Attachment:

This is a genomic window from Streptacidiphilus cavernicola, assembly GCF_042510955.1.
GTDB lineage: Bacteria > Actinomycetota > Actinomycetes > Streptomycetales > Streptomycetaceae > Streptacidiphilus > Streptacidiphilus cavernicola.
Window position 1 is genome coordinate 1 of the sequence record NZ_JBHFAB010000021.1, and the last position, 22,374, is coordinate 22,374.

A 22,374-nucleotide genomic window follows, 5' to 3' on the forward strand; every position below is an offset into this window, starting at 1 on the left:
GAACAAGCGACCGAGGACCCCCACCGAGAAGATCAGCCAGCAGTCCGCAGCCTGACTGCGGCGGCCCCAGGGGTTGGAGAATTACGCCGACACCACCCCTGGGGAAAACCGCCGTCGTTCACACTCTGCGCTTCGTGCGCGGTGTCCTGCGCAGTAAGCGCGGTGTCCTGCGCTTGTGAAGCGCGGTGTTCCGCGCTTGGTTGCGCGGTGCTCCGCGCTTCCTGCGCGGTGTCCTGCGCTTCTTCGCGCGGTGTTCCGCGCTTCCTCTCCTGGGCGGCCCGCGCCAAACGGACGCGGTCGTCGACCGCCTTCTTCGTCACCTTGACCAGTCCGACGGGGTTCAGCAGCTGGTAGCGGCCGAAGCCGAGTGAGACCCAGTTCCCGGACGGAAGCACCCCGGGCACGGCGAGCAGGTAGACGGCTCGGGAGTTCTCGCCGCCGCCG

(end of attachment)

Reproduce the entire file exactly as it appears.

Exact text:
This is a genomic window from Streptacidiphilus cavernicola, assembly GCF_042510955.1.
GTDB lineage: Bacteria > Actinomycetota > Actinomycetes > Streptomycetales > Streptomycetaceae > Streptacidiphilus > Streptacidiphilus cavernicola.
Window position 1 is genome coordinate 1 of the sequence record NZ_JBHFAB010000021.1, and the last position, 22,374, is coordinate 22,374.

A 22,374-nucleotide genomic window follows, 5' to 3' on the forward strand; every position below is an offset into this window, starting at 1 on the left:
GAACAAGCGACCGAGGACCCCCACCGAGAAGATCAGCCAGCAGTCCGCAGCCTGACTGCGGCGGCCCCAGGGGTTGGAGAATTACGCCGACACCACCCCTGGGGAAAACCGCCGTCGTTCACACTCTGCGCTTCGTGCGCGGTGTCCTGCGCAGTAAGCGCGGTGTCCTGCGCTTGTGAAGCGCGGTGTTCCGCGCTTGGTTGCGCGGTGCTCCGCGCTTCCTGCGCGGTGTCCTGCGCTTCTTCGCGCGGTGTTCCGCGCTTCCTCTCCTGGGCGGCCCGCGCCAAACGGACGCGGTCGTCGACCGCCTTCTTCGTCACCTTGACCAGTCCGACGGGGTTCAGCAGCTGGTAGCGGCCGAAGCCGAGTGAGACCCAGTTCCCGGACGGAAGCACCCCGGGCACGGCGAGCAGGTAGACGGCTCGGGAGTTCTCGCCGCCGCCG